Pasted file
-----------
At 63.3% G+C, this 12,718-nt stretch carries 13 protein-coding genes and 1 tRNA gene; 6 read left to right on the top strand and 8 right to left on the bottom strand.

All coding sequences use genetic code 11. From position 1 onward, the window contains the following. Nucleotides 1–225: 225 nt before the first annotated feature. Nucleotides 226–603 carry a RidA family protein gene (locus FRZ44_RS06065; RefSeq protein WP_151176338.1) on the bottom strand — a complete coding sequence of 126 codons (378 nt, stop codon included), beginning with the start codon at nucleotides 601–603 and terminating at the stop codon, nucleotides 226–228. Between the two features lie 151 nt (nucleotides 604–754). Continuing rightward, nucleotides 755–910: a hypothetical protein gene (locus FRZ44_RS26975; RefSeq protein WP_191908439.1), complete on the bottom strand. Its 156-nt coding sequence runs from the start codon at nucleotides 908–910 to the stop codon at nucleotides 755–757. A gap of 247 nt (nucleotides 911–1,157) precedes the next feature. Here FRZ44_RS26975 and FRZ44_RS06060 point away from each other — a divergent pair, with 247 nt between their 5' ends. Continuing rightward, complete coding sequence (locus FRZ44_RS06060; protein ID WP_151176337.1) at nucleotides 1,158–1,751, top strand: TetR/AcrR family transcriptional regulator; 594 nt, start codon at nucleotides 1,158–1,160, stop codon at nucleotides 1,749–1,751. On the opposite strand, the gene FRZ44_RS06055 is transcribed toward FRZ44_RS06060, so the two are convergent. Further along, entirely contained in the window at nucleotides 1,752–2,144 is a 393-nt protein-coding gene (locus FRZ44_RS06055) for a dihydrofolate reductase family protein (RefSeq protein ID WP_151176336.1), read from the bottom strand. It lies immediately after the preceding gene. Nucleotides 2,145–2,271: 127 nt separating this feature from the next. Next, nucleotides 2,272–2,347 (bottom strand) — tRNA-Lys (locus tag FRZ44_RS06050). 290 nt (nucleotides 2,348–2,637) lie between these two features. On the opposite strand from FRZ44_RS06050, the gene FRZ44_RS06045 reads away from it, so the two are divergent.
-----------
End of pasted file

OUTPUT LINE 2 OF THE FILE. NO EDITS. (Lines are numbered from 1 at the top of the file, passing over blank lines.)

All coding sequences use genetic code 11. From position 1 onward, the window contains the following. Nucleotides 1–225: 225 nt before the first annotated feature. Nucleotides 226–603 carry a RidA family protein gene (locus FRZ44_RS06065; RefSeq protein WP_151176338.1) on the bottom strand — a complete coding sequence of 126 codons (378 nt, stop codon included), beginning with the start codon at nucleotides 601–603 and terminating at the stop codon, nucleotides 226–228. Between the two features lie 151 nt (nucleotides 604–754). Continuing rightward, nucleotides 755–910: a hypothetical protein gene (locus FRZ44_RS26975; RefSeq protein WP_191908439.1), complete on the bottom strand. Its 156-nt coding sequence runs from the start codon at nucleotides 908–910 to the stop codon at nucleotides 755–757. A gap of 247 nt (nucleotides 911–1,157) precedes the next feature. Here FRZ44_RS26975 and FRZ44_RS06060 point away from each other — a divergent pair, with 247 nt between their 5' ends. Continuing rightward, complete coding sequence (locus FRZ44_RS06060; protein ID WP_151176337.1) at nucleotides 1,158–1,751, top strand: TetR/AcrR family transcriptional regulator; 594 nt, start codon at nucleotides 1,158–1,160, stop codon at nucleotides 1,749–1,751. On the opposite strand, the gene FRZ44_RS06055 is transcribed toward FRZ44_RS06060, so the two are convergent. Further along, entirely contained in the window at nucleotides 1,752–2,144 is a 393-nt protein-coding gene (locus FRZ44_RS06055) for a dihydrofolate reductase family protein (RefSeq protein ID WP_151176336.1), read from the bottom strand. It lies immediately after the preceding gene. Nucleotides 2,145–2,271: 127 nt separating this feature from the next. Next, nucleotides 2,272–2,347 (bottom strand) — tRNA-Lys (locus tag FRZ44_RS06050). 290 nt (nucleotides 2,348–2,637) lie between these two features. On the opposite strand from FRZ44_RS06050, the gene FRZ44_RS06045 reads away from it, so the two are divergent.